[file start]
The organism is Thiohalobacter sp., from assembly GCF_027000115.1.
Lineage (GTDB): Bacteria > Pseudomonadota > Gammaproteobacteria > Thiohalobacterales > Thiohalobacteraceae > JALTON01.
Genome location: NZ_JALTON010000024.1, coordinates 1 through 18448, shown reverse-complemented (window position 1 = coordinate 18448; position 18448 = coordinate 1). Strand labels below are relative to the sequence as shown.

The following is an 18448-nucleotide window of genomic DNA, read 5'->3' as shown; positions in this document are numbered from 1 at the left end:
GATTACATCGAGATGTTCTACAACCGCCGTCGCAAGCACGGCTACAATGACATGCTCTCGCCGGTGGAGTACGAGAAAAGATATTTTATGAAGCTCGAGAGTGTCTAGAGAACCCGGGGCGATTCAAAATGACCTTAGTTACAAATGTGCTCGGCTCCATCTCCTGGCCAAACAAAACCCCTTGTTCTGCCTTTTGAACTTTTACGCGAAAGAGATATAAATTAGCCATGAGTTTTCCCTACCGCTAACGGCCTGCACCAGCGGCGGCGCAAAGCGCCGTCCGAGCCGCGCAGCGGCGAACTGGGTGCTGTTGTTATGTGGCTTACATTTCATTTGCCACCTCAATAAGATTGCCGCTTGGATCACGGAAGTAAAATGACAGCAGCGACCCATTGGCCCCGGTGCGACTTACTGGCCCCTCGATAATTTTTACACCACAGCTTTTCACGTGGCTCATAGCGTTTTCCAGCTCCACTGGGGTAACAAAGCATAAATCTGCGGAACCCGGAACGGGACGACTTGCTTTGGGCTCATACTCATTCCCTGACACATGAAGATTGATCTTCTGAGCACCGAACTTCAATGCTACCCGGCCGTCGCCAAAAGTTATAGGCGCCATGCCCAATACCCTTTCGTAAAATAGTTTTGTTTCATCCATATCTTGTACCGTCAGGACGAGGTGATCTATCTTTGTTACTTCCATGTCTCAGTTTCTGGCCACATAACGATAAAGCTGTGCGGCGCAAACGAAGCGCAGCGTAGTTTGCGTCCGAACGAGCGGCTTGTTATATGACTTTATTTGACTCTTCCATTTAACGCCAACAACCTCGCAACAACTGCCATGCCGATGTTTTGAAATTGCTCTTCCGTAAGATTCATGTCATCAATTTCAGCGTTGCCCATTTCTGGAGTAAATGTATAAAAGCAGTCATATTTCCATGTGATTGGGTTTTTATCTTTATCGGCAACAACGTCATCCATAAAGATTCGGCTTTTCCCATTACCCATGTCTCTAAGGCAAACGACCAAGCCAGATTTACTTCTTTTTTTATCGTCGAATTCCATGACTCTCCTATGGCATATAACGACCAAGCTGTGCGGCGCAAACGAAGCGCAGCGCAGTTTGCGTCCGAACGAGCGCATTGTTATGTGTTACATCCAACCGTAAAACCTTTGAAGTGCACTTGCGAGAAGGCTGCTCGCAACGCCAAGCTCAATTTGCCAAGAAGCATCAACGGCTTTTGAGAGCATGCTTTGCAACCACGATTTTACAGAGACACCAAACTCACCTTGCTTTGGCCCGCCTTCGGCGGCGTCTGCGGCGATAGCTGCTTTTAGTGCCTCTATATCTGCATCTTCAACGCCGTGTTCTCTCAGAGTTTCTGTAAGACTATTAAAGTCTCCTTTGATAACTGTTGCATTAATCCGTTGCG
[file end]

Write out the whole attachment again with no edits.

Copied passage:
The organism is Thiohalobacter sp., from assembly GCF_027000115.1.
Lineage (GTDB): Bacteria > Pseudomonadota > Gammaproteobacteria > Thiohalobacterales > Thiohalobacteraceae > JALTON01.
Genome location: NZ_JALTON010000024.1, coordinates 1 through 18448, shown reverse-complemented (window position 1 = coordinate 18448; position 18448 = coordinate 1). Strand labels below are relative to the sequence as shown.

The following is an 18448-nucleotide window of genomic DNA, read 5'->3' as shown; positions in this document are numbered from 1 at the left end:
GATTACATCGAGATGTTCTACAACCGCCGTCGCAAGCACGGCTACAATGACATGCTCTCGCCGGTGGAGTACGAGAAAAGATATTTTATGAAGCTCGAGAGTGTCTAGAGAACCCGGGGCGATTCAAAATGACCTTAGTTACAAATGTGCTCGGCTCCATCTCCTGGCCAAACAAAACCCCTTGTTCTGCCTTTTGAACTTTTACGCGAAAGAGATATAAATTAGCCATGAGTTTTCCCTACCGCTAACGGCCTGCACCAGCGGCGGCGCAAAGCGCCGTCCGAGCCGCGCAGCGGCGAACTGGGTGCTGTTGTTATGTGGCTTACATTTCATTTGCCACCTCAATAAGATTGCCGCTTGGATCACGGAAGTAAAATGACAGCAGCGACCCATTGGCCCCGGTGCGACTTACTGGCCCCTCGATAATTTTTACACCACAGCTTTTCACGTGGCTCATAGCGTTTTCCAGCTCCACTGGGGTAACAAAGCATAAATCTGCGGAACCCGGAACGGGACGACTTGCTTTGGGCTCATACTCATTCCCTGACACATGAAGATTGATCTTCTGAGCACCGAACTTCAATGCTACCCGGCCGTCGCCAAAAGTTATAGGCGCCATGCCCAATACCCTTTCGTAAAATAGTTTTGTTTCATCCATATCTTGTACCGTCAGGACGAGGTGATCTATCTTTGTTACTTCCATGTCTCAGTTTCTGGCCACATAACGATAAAGCTGTGCGGCGCAAACGAAGCGCAGCGTAGTTTGCGTCCGAACGAGCGGCTTGTTATATGACTTTATTTGACTCTTCCATTTAACGCCAACAACCTCGCAACAACTGCCATGCCGATGTTTTGAAATTGCTCTTCCGTAAGATTCATGTCATCAATTTCAGCGTTGCCCATTTCTGGAGTAAATGTATAAAAGCAGTCATATTTCCATGTGATTGGGTTTTTATCTTTATCGGCAACAACGTCATCCATAAAGATTCGGCTTTTCCCATTACCCATGTCTCTAAGGCAAACGACCAAGCCAGATTTACTTCTTTTTTTATCGTCGAATTCCATGACTCTCCTATGGCATATAACGACCAAGCTGTGCGGCGCAAACGAAGCGCAGCGCAGTTTGCGTCCGAACGAGCGCATTGTTATGTGTTACATCCAACCGTAAAACCTTTGAAGTGCACTTGCGAGAAGGCTGCTCGCAACGCCAAGCTCAATTTGCCAAGAAGCATCAACGGCTTTTGAGAGCATGCTTTGCAACCACGATTTTACAGAGACACCAAACTCACCTTGCTTTGGCCCGCCTTCGGCGGCGTCTGCGGCGATAGCTGCTTTTAGTGCCTCTATATCTGCATCTTCAACGCCGTGTTCTCTCAGAGTTTCTGTAAGACTATTAAAGTCTCCTTTGATAACTGTTGCATTAATCCGTTGCG